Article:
How to Walk
It is frightening to see how many adults no longer know how to walk.
In the span of a single generation we've gone from a nation that used to enjoy a walk down Main Street to a nation that drives to the gym to walk on a moving carpet.
I notice it especially in certain visitors to Maine. Even on vacation they walk as if the whole point of what they are doing is to get somewhere. As if what happens in between doesn't matter. Or worse, that it's some kind of chore, a burdensome expenditure of their time. [For the rest of this story, see the April 2008 issue of Down East.]I see perfectly intelligent people hurrying to post a letter. I see prosperous looking men with cell phones pacing impatiently in front of the local art co-op while their wives browse anxiously inside on a time leash. I see the parents of young children plodding to the beach, lugging armfuls of folding chairs, umbrellas, coolers, and bags brimming with beach survival kits, every doleful step seeming to proclaim: "Can we just get this over with."
They are not entirely to blame, of course. They've been brainwashed into living their lives as a series of moments, moments formularized by the most sophisticated consumer culture in the world into a montage of catalog covers: the clambake, the homecoming, the pumpkin hunt, the boat ride, the day at the beach with the kids. And because everybody wants their share of these idealized moments to be sure they are getting the most out of life, anything that puts too much distance between them is an imposition. If people lose too much time getting from one moment to the next, they feel they've been cheated.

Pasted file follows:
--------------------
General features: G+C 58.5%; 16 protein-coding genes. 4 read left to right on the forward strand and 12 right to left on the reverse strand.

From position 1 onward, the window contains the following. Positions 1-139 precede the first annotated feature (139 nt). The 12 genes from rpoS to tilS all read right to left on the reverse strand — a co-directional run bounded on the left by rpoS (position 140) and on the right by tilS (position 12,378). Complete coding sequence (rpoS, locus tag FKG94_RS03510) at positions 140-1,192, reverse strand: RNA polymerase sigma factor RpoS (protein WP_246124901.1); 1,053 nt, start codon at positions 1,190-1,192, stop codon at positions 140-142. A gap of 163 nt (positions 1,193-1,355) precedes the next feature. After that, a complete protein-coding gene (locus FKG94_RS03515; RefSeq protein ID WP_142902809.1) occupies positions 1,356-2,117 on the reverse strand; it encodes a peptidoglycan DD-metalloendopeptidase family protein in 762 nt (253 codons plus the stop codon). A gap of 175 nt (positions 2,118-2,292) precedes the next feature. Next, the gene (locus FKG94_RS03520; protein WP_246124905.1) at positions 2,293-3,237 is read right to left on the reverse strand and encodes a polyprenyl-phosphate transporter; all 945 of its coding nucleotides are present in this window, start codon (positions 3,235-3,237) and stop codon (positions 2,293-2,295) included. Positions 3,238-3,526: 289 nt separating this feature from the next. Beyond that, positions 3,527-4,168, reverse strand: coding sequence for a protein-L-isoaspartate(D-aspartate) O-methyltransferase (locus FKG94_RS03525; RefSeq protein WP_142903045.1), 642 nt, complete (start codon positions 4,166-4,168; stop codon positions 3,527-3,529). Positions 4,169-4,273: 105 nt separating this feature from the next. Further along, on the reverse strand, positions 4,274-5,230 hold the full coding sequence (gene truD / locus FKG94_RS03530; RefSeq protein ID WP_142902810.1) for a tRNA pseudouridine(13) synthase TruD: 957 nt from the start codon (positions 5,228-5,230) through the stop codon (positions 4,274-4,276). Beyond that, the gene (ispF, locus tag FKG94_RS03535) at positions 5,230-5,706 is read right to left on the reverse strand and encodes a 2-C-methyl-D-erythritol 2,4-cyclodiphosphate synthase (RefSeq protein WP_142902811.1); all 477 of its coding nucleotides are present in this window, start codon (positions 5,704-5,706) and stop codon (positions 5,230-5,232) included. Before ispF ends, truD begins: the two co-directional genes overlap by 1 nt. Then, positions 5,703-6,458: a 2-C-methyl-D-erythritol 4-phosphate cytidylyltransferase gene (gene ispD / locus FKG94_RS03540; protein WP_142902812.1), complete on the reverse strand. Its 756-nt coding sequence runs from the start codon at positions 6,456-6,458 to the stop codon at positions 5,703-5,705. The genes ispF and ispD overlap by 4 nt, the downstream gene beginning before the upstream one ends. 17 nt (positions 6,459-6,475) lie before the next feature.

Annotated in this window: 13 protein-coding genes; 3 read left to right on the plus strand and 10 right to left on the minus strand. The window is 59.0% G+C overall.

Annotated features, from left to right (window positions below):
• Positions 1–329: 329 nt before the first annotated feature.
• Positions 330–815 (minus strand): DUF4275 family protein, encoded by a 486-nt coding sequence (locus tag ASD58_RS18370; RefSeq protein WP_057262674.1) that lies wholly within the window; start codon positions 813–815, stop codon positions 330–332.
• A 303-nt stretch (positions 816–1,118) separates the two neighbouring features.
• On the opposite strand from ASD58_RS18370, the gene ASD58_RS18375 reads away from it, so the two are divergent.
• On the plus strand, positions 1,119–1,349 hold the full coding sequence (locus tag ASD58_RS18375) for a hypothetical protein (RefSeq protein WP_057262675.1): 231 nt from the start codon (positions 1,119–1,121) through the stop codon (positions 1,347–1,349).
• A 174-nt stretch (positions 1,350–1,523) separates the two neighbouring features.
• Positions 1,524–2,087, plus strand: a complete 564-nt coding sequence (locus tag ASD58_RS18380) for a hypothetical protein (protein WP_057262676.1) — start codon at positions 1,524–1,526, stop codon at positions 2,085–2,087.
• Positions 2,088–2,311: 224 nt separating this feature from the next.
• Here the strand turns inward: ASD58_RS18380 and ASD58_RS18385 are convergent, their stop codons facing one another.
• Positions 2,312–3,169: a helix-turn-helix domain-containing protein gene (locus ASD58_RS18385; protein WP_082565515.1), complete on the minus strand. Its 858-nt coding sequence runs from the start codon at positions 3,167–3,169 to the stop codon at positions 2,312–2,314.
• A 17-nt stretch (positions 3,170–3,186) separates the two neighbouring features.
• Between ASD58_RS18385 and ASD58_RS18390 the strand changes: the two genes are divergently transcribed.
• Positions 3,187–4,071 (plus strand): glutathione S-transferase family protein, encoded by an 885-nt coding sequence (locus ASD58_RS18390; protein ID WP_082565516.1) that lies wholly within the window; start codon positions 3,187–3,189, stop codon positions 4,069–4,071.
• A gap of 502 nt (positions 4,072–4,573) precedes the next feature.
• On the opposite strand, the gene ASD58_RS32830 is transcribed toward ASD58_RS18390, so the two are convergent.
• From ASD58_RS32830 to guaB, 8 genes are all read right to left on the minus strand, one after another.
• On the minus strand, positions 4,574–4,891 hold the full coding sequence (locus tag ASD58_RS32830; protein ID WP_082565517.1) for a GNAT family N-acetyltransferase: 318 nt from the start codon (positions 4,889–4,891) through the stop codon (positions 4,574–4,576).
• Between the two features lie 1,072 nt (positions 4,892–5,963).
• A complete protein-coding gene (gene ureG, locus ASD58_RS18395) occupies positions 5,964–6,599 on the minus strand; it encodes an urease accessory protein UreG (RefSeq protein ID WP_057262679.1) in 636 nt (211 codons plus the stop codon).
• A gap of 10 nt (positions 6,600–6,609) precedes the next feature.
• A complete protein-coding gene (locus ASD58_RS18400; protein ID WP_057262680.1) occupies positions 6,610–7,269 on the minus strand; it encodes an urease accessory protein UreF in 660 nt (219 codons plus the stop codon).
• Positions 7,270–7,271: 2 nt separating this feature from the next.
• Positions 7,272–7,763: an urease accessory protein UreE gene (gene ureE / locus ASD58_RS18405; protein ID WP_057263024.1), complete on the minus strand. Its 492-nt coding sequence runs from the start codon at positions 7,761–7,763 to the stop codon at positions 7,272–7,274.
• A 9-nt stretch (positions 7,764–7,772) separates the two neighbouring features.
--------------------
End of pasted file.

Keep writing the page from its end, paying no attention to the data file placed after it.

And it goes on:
Or they just drive everywhere. The nation's love affair with the automobile and the lure of the open road - "gee, I could be in Florida in twenty-four hours" - may have connected us to the rest of the country but it has separated us from each other.
Nor should we miss an opportunity to beat up the planners who accelerated our evolution toward this permanent state of dislocation. Aided by municipal officials who were either too crooked, too shortsighted, or just too plain dumb to see the damage they were doing, planners have been allowed to rip the heart out of our towns and cities, to erase once-vibrant town centers and replace them with sterile malls, cookie-cutter stores, and prairie-sized car parks you could die trying to walk across without water on a hot day.
Here, in Maine, the real thing never went away. Until recently our small towns never attracted the attention of the developers because the folks who lived here were too few and too poor to make it profitable. So, we probably have more towns in Maine that remain unscarred by "progress" than any other state in the union.
Just another example of Maine getting ahead of the new wave by lagging so far behind the last one.